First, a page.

Classical: Jazz, avant-garde, whatever

The annual Badenweiler Festival celebrates the diversity of musicians on the ECM label.

THE DRIVE from Basle to the picturesque Black Forest town of Badenweiler takes in some majestic scenery, though if you arrive at lunchtime, the barrier drops and your car stays put. Sorry, but the local folk insist on a car-free lunch-break.

Of course, you can always make your entrance on foot, walk past pristine chemists and quaint patisseries, past the Roman baths and town church to one of the many cosy hotels that German pensioners love to visit. It is a deeply conservative, conventionally religious environment that harbours at least one unexpected secret: a prestigious avant-garde musical life. Pierre Boulez has been to Badenweiler; so have Luciano Berio and Gyorgy Kurtg.

Every year the Hotel Romerbad hosts a run of important concerts, but the star act springs to life in early summer when Manfred Eicher, the team from his ECM record label and a whole roster of his artists launch a three-day festival of mostly contemporary music.

Year after year the same people return, but Eicher's community of listeners continues to grow. "The intensity of their listening is incredible," he tells me, and he is not exaggerating. I watched their faces - many of them old enough to have witnessed a pre-war avant-garde - as Jon Christensen teased his drum-kit to life like a slow tide draining across pebbles. That was on Friday at 5.30pm (such a sensible time for a concert), when pianist Ketil Bjornstad structured chords with the kind of space-sensitive intuition that informs most of Eicher's recorded productions. Bjornstad provided a warm bed of harmony, while cellist David Darling bowed a mellow melody line and electric-guitarist Terje Rypdal set to work with a disorientating blend of musical poetry and improvised chaos.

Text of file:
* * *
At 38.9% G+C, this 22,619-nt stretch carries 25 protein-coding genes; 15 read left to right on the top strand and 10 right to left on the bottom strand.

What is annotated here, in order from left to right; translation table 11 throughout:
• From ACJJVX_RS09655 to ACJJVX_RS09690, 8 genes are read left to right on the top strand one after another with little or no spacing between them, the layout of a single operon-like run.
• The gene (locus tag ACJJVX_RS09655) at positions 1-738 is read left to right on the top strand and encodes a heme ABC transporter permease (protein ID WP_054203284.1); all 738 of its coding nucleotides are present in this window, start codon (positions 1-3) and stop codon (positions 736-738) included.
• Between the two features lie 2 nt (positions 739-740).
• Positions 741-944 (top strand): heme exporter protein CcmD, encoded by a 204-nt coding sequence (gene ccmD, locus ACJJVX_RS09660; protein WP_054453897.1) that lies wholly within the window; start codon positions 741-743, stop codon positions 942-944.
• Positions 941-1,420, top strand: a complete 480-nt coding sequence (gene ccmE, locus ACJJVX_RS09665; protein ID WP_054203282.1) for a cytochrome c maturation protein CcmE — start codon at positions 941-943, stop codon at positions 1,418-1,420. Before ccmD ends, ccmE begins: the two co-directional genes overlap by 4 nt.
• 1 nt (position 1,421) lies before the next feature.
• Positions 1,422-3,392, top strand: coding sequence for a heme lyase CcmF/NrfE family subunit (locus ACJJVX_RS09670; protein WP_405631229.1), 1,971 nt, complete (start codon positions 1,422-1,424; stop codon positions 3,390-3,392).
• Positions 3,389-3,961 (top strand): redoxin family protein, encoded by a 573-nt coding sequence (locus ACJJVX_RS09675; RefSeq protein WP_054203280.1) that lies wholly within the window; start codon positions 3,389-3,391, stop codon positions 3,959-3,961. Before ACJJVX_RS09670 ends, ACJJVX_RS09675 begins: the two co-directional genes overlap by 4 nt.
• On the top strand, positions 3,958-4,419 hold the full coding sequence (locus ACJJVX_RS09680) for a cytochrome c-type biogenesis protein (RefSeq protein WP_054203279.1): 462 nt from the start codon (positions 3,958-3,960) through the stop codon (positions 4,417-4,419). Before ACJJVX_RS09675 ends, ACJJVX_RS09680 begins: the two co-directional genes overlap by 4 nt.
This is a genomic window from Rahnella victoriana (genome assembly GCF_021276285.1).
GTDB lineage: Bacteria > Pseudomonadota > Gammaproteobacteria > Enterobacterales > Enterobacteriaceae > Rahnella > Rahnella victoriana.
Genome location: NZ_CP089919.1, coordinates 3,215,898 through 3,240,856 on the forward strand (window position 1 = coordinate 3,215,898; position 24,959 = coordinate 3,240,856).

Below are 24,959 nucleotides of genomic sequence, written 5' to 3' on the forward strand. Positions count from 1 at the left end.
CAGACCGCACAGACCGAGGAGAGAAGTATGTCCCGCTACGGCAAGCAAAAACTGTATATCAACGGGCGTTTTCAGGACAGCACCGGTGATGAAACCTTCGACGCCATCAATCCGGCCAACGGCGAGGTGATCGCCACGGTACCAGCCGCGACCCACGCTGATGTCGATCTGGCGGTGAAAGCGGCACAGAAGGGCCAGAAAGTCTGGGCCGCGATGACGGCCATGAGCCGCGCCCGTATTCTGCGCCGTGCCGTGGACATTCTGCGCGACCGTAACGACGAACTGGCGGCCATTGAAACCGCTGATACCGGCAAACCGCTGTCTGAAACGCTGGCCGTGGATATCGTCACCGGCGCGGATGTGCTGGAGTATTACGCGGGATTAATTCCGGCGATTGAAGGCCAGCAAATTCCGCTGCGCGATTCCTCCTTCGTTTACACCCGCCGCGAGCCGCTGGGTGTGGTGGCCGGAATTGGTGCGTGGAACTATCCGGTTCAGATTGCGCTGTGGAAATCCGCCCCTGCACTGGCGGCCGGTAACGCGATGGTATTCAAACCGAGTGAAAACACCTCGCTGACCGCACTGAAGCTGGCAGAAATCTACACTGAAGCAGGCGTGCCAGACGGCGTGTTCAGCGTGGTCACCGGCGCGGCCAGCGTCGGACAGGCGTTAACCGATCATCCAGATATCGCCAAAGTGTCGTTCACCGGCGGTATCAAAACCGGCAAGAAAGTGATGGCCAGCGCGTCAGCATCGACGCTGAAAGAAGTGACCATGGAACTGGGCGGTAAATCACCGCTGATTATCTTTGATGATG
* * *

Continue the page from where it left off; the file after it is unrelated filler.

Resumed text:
Nothing that we heard could have been safely categorised either as "jazz" or "concert music", and yet the audience hung on to every note, happy to go wherever Bjornstad and his men took them.

Bjornstad paid tribute to Eicher by naming him the "fifth" member of the quartet. What exactly did he mean? "The role of the producer is, first and foremost, to be a listener," as Eicher put it to me after the concert. "The way I listen is the way I record. Listening should never be neutral; it should be personal. This `first' listener should also be someone with a sense of perspective, someone who gets involved with a piece, talks about its architecture, its dynamic spectrum and the frame in which the music is going to happen. If musicians welcome me in this sense, then it's the kind of respect that touches me deeply," he says.